I think it is possible
for us to come to an agreement,
to have a treaty, agreed to allow the
UK to leave the EU in an orderly fashion
and have that done by the end of October,
but there is many a slip between cup and lip and lots of things
that are not in my control. I’m sure you appreciate
that this is a very sensitive issue and
we’re at a very sensitive stage at the moment.
So, I won’t be able to go into too much detail.
I think sometimes at this point in negotiations
or discussions, the less said, the better.
But what I can say is that I had a very good meeting
today with the Prime minister and our teams together.
Very positive, and very promising.
I am now absolutely convinced that both
Ireland and Britain want there to be an agreement
that’s in the interests of Ireland and the United Kingdom
and the European Union as a whole
and I do see a pathway towards an
agreement in the coming weeks. There are of course
issues yet to be fully resolved.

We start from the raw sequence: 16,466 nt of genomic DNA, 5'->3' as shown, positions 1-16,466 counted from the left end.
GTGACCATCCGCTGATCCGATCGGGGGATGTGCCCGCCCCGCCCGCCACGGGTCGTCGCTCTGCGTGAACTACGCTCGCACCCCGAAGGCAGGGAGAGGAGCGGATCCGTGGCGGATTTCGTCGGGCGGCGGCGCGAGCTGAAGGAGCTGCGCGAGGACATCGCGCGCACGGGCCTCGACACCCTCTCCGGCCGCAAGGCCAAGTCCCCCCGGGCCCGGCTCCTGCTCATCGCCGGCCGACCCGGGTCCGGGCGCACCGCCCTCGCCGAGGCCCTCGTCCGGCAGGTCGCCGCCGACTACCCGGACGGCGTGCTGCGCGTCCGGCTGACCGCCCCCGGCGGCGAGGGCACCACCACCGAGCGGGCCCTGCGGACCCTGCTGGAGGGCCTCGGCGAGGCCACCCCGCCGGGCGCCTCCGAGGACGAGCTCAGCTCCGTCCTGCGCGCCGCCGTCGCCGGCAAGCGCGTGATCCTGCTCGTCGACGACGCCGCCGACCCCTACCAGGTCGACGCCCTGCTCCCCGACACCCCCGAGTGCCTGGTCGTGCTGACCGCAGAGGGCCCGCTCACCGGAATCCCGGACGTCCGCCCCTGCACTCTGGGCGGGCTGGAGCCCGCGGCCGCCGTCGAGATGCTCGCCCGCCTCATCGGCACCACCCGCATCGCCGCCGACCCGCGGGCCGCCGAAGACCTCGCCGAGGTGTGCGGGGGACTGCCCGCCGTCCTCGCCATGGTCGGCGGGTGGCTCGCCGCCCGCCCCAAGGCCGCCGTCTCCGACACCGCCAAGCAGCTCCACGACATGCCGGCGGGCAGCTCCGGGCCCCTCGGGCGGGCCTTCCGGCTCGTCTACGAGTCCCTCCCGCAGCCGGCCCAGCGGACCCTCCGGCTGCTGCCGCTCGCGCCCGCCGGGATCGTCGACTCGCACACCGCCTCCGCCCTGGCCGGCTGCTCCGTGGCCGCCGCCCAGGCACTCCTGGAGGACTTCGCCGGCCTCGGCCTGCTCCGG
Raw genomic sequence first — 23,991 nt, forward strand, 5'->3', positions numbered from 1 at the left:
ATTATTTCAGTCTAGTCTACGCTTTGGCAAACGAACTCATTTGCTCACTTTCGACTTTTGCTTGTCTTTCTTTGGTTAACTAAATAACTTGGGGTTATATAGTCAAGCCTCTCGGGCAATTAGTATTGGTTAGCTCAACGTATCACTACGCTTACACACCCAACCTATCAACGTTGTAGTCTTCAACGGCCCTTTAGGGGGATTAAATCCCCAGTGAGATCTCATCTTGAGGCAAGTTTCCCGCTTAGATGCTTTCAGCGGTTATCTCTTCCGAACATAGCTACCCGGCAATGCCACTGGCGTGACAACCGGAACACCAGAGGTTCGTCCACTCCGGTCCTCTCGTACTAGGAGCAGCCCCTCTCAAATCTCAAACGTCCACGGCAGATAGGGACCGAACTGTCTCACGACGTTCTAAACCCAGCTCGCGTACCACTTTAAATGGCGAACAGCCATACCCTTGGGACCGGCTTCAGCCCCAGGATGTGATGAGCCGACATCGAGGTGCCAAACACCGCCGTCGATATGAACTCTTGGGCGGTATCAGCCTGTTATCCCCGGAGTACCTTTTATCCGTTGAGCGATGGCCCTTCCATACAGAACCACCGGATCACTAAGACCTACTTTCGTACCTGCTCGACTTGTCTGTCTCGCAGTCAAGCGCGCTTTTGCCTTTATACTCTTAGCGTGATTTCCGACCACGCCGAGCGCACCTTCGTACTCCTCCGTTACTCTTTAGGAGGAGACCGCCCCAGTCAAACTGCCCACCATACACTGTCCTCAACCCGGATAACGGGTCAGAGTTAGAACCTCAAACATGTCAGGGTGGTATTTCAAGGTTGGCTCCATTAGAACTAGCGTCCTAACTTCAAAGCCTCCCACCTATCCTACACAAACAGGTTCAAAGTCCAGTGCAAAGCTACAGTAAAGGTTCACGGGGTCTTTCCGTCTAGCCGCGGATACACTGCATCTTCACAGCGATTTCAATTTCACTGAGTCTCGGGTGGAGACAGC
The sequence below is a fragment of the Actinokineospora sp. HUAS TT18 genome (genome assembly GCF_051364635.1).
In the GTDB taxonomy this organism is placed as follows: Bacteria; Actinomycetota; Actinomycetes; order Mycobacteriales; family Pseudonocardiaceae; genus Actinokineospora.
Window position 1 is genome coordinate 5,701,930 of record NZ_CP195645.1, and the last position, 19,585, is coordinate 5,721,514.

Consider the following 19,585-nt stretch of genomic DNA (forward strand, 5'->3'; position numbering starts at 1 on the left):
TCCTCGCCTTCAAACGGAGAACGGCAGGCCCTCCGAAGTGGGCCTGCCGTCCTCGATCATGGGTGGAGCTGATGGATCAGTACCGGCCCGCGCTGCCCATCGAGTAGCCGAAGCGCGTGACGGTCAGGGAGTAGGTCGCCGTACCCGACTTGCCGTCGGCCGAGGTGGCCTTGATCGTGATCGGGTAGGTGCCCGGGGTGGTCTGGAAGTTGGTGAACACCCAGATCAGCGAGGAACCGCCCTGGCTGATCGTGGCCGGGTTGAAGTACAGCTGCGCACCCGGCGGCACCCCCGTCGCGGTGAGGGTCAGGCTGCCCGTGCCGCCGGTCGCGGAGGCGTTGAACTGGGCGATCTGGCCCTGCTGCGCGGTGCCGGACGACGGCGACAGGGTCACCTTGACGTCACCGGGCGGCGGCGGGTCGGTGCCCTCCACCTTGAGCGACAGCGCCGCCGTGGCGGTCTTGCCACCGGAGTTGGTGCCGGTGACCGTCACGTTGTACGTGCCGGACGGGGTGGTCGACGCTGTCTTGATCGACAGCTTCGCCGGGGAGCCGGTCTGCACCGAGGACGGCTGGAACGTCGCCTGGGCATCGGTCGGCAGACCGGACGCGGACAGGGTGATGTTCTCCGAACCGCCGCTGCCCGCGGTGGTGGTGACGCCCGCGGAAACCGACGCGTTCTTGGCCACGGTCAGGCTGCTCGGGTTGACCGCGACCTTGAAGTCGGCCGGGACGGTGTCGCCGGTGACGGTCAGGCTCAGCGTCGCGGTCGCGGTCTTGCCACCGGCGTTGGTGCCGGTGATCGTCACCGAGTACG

The first is the issue of consent and democracy
ensuring that any long-term arrangement that
applies to Northern Ireland has the consent of
the people of Northern Ireland. The second is
the whole issue of customs ensuring that there
is not customs border between north and south,
and also with a good discussion
looking forward to how relationships might look
after Brexit. How we can strengthen
cooperation north and south, economically and politically,
and also between Britain and Ireland.
You know in terms of how long it will take,
I can’t predict that with any certainty.
But I think all sides would like there to be
an agreement next week at the Council,
if possible. And obviously there is
a further deadline after that, which is the 31st of October.
So I would say a short pathway rather
than a long one. But it’s impossible to predict
that for sure. You know in terms of
concessions, I don’t think this should be seen
in the context of who’s making concessions
or who the winners and losers are, I don’t think that’s the
game any of us want to play. What this is about is
securing an agreement that works for the people
of Ireland and also for the people of Britain and Europe.
And if it works, for the people of Ireland, what it means is
avoiding a hard border between north and south, that’s always
been our primary objective, ensuring that the whole island economy
can continue to develop that north-south cooperation
as envisioned by the Good Friday agreement can resume.
Those are our objectives and this has always been about achieving
those objectives and I think today they can be achieved.